Risk embodied in any given stock irrelevant to its price fluctuations

By DAVID MOON, Moon Capital Management
May 13, 2001

In the 1960s, a group of finance academic scholars, seeking to better define the elusive concept of risk, developed Beta, an easily calculable term describing the historic relationship between the volatility of stock compared to the overall stock market and Treasury bill yields. (The calculation also included a third term, 'error,' which is the portion of volatility not explainable by either of the other two factors.) The researchers argued that volatility was risk, particularly volatility compared to some standard benchmark. Risk was Beta. Beta was risk. Enlightened investment folk could not only describe risk, they could calculate it to three decimal places.

For the decades since, consultants and commentators worshipped at the altar of Beta. Imagine the furor Warren Buffet caused at the Berkshire Hathaway annual meeting a couple of weeks ago when he decreed Beta silly and a poor proxy for risk. Buffett devotees immediately accepted his pronouncements. Beta fans dismissed Buffett as a rich old man who had the financial luxury of ignoring volatility, and hence the risk captured by the Beta calculation.

So what is risk? Is it measurable? Or is it like pornography: difficult to define but obvious when you see it?

Risk is simply the probability of a permanent loss of capital.

Risk is like the wind; you can't see it but you can see and feel its effect. Can you measure it? No, but you can measure plenty of things that help you asses risk. P/E ratios, the predictability of operating income, the strength of a balance sheet, return on capital ' these are some of the tools that help an investor determine the risk of investment. If you put your money in a company, what is the likelihood you will get back something less than your investment amount? That is risk. And that probability is determined by the operating characteristics of the company, in conjunction with the price you pay for the company. It is completely irrelevant to the historic price volatility of the company's stock vis-'-vis the S&P 500.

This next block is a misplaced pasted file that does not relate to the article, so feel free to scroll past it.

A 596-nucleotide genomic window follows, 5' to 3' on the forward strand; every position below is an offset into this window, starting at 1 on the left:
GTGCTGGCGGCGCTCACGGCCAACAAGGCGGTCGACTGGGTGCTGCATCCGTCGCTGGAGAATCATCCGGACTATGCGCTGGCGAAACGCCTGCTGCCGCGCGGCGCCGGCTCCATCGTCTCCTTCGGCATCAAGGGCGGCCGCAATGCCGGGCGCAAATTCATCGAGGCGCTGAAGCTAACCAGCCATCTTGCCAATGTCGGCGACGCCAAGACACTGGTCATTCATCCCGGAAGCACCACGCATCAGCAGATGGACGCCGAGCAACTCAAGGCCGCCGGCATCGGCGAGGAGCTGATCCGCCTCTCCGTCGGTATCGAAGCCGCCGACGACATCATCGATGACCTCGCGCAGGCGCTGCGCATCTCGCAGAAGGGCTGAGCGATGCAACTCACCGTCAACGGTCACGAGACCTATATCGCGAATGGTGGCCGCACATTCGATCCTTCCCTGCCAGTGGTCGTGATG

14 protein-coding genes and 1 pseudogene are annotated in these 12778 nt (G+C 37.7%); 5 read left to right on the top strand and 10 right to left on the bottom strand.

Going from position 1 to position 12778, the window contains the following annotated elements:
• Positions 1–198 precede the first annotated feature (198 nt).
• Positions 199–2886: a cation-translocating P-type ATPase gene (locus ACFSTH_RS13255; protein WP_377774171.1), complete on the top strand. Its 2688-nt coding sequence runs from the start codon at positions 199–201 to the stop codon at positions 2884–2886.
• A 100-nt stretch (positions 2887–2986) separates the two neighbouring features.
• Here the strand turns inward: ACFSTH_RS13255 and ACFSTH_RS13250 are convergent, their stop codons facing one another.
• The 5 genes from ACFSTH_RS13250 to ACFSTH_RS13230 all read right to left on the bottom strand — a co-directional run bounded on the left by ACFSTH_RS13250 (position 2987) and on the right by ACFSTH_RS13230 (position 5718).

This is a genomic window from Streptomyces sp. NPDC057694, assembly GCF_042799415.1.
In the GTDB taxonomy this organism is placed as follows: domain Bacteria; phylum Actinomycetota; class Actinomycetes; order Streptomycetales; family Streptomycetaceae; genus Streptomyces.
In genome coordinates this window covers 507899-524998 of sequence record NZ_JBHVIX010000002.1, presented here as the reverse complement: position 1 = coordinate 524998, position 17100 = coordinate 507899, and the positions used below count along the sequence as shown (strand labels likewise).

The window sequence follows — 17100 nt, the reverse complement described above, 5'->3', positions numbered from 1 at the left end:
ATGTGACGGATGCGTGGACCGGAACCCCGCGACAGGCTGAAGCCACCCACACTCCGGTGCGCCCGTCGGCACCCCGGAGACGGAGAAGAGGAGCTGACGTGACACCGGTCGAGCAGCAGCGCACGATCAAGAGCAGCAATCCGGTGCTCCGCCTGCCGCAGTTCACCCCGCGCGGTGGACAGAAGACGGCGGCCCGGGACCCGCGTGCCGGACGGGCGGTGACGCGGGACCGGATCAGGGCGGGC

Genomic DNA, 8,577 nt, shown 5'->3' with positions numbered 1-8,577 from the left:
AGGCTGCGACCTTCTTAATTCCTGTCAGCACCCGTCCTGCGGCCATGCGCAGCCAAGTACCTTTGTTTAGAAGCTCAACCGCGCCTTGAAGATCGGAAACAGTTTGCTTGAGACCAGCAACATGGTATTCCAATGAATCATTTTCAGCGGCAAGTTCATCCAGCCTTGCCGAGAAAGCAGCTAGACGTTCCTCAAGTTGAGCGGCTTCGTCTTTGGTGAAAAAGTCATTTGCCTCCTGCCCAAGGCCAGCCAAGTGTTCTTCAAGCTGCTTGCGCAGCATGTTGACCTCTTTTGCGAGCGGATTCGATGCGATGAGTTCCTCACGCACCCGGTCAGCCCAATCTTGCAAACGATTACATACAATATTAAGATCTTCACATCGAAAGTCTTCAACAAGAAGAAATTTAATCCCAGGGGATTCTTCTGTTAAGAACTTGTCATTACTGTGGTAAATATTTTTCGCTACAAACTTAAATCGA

I have heard people considering the purchase of a stock, but only if and after it increases in price. That not only increases your risk, it is stupid. 'Let's wait and see if the price goes up; then we'll buy some.' I want to sell my car to these people.

Last week, a CNBC commentator was talking about the changing expectations of investors. He noted that some investors have decided that (gasp) maybe stocks will not perpetually return 20 or 30 percent annually. Perhaps 11 or 12 percent is about all investors should expect. But, if investors are expecting 12 percent annual returns every year, there is another risk: unrealistic expectations. The long-term average return on stocks is about 11 percent a year. Following 18 years of unprecedented extraordinarily high returns, we have either reached a new plateau of stock returns (unlikely, in my opinion), or we must have some period of low or negative stock market returns, in order to return to the mean return of 11 percent. Investors expecting more run the risk that their plans for their capital will exceed the value of their capital when they need it.

It is stupid to define risk as volatility. A stock which has declined from 40 to 10, with no deterioration in underlying fundamentals, is actually less risky at 10 per share than it was at 40. But many theorists would call it more risky because it likely has a high Beta.

David Moon is president of Moon Capital Management, a Knoxville-based investment management firm. This article originally appeared in the News Sentinel (Knoxville, TN).

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